We’ve been told by the IDC time and time again that smartwatch adoption is on the rise, but it seems as though the Apple Watch is the only smartwatch with soaring sales at the moment. From what we know, Apple has at least 7 million Apple Watch sales right now, with the other manufacturers struggling to even come remotely close to Apple’s expected success.
But to see the glass as “half empty” instead of “half full” is to discount Samsung’s Gear S2 in its early infancy. Now three months old, Samsung’s Gear S2 is proving impressive on a number of fronts. The Korean giant has embraced a more popular smartwatch design and opened compatibility to a large number of Android smartphones whose owners could have gone to Android Wear for their next mobile device but will instead embrace Tizen as a result. Samsung’s Gear S2 also has a rotating bezel reminiscent of divers watches from the mid-twentieth century and has been transformed to accommodate current customers who have little recollection of those days. Sometimes, what is old proves new, and Samsung is betting big on the rotating bezel. It is a wise bet, indeed.
At the same time, however, no matter how fancy the hardware design, design is not enough: there must be something more. Samsung has led the way with functionality in its smartwatches that Android Wear stands in dire need of, but a number of consumers, as tempted as they may be by current smartwatch designs, want increasing relevance that makes a wearable for the wrist hard to resist. This past week, a US carrier used the Korean giant’s latest device to introduce a feature that will encourage smartwatch adoption in growing numbers.
Have you heard of NumberSync? It’s a new feature created by US carrier giant AT&T that allows customers to have only one phone number for all their mobile devices. In other words, if you’ve been using the same number for the last 5 years for your smartphone, but now crave a smartwatch and a tablet, then you need not concern yourself with getting 2 additional phone numbers to have data plans on those devices (for a total of 3 phone numbers); instead, you’ll only need 1 phone number (the one for your smartphone) to work for all three devices. The best part of NumberSync is that it is being integrated first on the Gear S2, with AT&T offering Samsung’s latest wrist wearable for just $99.99 with a two-year agreement ($10 monthly on the 2-year contract).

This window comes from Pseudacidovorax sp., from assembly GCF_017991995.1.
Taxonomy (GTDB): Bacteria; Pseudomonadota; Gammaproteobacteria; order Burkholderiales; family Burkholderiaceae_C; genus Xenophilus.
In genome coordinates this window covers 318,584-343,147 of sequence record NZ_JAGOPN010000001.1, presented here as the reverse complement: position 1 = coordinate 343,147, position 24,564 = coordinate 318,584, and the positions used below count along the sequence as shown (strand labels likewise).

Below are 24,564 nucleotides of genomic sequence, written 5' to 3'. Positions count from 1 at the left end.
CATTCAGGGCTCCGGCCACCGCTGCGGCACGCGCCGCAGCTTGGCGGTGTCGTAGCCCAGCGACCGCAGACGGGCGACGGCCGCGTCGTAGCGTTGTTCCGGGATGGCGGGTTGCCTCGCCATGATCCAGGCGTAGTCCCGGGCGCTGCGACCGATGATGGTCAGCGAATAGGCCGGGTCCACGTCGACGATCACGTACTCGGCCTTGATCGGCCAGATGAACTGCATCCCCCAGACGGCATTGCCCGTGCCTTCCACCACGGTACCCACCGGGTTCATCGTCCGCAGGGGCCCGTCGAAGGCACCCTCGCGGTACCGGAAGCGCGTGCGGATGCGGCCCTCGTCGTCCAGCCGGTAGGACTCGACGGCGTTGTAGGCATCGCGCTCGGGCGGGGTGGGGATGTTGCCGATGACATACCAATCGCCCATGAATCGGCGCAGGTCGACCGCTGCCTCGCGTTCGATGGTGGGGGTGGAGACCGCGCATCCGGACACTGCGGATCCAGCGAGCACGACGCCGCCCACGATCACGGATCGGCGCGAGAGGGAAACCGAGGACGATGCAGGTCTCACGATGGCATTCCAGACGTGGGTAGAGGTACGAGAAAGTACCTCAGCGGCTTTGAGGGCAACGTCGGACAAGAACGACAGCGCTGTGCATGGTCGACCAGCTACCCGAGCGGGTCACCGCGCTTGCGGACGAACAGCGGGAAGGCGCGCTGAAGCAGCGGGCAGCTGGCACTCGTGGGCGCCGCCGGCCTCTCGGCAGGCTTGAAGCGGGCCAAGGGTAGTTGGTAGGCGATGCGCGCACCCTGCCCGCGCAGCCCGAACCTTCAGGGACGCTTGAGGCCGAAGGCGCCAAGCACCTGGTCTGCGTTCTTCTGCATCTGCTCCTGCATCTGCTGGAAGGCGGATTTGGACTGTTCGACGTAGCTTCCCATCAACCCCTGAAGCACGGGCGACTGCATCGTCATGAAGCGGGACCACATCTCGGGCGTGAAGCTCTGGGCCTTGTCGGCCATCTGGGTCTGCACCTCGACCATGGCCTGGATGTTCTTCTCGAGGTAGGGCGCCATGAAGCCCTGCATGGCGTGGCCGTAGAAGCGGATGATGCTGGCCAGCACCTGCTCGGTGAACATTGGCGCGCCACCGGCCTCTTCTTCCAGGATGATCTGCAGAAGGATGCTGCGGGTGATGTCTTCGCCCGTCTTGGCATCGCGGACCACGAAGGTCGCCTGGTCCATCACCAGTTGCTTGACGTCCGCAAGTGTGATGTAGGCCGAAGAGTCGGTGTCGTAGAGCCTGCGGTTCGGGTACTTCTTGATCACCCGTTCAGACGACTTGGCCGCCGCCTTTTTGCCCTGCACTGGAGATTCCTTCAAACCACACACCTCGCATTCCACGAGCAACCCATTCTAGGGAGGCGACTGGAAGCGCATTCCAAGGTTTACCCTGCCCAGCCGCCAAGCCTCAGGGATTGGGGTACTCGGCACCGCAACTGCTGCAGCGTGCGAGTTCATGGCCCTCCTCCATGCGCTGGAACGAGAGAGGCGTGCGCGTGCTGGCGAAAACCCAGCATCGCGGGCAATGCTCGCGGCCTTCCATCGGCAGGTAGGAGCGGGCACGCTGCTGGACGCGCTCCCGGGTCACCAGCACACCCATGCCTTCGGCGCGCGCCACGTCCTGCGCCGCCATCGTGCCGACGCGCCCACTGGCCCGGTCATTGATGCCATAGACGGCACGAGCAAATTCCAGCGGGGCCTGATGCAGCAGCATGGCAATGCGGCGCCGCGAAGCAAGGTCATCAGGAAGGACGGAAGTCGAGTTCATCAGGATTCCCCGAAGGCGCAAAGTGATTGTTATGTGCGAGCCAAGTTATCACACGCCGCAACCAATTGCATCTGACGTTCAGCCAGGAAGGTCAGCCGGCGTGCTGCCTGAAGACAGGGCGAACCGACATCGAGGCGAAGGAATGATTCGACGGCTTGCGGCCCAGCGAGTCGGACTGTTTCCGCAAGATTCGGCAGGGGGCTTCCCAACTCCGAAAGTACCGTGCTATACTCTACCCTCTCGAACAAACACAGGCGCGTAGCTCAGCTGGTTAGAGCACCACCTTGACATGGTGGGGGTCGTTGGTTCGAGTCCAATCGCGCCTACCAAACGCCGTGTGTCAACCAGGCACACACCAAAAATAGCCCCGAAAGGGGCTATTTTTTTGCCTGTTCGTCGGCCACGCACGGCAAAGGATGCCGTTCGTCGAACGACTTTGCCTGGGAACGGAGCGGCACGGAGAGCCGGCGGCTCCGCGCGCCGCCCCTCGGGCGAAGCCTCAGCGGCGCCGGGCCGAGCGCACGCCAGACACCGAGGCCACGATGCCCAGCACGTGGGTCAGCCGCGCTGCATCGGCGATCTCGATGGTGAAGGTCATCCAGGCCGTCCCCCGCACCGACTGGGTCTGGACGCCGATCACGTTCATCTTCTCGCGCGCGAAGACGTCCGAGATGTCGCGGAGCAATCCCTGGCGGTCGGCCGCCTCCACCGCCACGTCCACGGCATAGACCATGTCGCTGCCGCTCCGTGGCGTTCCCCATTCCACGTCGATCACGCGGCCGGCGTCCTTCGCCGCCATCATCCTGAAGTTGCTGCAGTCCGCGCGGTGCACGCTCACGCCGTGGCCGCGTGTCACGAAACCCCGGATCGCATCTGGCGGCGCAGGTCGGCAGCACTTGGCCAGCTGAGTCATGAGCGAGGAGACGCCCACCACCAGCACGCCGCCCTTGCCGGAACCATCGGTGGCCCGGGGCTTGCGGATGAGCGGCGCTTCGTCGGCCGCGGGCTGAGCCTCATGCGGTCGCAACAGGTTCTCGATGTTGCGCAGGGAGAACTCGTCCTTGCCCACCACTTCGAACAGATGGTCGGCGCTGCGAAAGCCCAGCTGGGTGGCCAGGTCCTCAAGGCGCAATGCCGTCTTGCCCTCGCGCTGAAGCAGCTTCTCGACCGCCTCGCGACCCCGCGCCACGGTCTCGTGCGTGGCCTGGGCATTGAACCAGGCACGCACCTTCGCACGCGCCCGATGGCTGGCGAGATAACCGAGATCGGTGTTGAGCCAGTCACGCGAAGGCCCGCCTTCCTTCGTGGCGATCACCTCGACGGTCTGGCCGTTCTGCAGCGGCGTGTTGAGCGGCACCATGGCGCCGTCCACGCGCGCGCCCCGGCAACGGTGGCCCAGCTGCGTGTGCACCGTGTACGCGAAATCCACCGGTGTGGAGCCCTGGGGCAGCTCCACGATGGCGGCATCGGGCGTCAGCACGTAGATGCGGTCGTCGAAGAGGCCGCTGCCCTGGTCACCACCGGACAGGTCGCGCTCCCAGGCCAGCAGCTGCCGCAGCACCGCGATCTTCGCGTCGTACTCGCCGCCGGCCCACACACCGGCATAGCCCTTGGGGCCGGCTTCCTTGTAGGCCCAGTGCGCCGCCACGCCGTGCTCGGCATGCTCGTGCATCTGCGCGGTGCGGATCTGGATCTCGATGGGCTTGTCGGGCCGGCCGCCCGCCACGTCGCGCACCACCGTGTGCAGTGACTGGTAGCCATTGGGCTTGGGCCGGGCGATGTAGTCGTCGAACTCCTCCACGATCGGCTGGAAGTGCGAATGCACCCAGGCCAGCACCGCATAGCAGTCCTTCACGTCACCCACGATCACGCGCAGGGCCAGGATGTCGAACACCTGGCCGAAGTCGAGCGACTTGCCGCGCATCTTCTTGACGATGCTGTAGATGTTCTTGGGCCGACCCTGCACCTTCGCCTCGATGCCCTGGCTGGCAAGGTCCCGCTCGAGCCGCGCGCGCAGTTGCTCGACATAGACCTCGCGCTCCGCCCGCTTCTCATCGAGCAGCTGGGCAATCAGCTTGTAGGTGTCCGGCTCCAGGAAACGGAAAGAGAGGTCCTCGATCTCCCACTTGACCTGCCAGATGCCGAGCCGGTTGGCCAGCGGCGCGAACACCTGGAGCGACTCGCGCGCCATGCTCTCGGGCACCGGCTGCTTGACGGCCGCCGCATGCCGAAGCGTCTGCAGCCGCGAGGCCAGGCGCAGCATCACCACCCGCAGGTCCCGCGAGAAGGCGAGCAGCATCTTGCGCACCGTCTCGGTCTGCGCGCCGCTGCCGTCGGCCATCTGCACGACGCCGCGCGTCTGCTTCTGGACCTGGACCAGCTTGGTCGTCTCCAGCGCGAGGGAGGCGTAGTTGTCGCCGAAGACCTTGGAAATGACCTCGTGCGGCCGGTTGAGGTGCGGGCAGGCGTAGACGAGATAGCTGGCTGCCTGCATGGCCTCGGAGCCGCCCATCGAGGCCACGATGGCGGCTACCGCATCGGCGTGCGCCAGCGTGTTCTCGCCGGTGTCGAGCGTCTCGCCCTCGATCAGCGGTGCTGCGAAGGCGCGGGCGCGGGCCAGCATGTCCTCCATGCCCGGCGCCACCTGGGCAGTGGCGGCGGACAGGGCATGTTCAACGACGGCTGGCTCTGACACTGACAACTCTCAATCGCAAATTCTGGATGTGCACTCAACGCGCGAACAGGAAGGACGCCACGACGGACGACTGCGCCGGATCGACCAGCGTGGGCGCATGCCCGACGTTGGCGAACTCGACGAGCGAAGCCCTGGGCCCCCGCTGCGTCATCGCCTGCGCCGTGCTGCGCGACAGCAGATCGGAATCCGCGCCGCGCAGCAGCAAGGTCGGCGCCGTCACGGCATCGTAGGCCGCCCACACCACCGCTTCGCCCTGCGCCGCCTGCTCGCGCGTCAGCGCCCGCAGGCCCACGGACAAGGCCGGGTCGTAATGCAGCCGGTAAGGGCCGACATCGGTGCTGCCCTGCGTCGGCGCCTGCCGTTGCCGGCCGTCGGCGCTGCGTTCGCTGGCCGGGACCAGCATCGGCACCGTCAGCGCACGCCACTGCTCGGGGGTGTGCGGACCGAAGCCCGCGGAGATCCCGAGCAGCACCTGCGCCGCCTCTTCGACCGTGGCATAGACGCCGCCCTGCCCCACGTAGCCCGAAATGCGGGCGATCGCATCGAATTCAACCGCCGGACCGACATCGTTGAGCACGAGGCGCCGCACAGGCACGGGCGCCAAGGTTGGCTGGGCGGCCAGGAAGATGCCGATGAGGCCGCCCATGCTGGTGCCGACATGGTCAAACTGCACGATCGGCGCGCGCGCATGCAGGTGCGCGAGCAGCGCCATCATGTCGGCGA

Some may dismiss this as just another new thing without merit, but to think this way would be to dismiss the genius behind NumberSync for the Gear S2. In years past, having multiple phone numbers has been one of the deterrents to the adoption of multiple mobile devices. As of this moment, I currently have 4 phone numbers: one for the Galaxy S5, one for the Galaxy Note 5, one for the Gear S from 2014, and one for the new Gear S2 that arrived on my doorstep a few days ago (all compliments of US carrier Verizon Wireless). Each of these devices has 3G/4G connectivity, that, sans NumberSync, demands unique phone numbers. With AT&T’s NumberSync announcement for the Gear S2 and future smartwatches, AT&T customers need not worry about multiple phone numbers or memory recall of them at a moment’s notice. Removing the barrier of phone numbers, in turn, will make consumers more open to adopting mobile devices because there is, to use a cliché phrase that never gets old, “one [number] to rule them all.”
NumberSync for the Gear S2 strikes at the heart of barriers that often discourage smartwatch adoption rather than encourage it. Having a background in retail, I’ve learned that when barriers to technology are removed, consumers find themselves more open to embracing what’s next. When barriers are put in place, only a few tech enthusiasts will attempt to overcome those barriers. Samsung wants its Gear S2 smartwatch to do more than look good and win a few tech diehards by the wrists; the Korean manufacturer wants to win those tech diehards while growing the smartwatch market at the same time. It’s a lofty goal, but then again, no one’s ever succeeded by setting a low bar.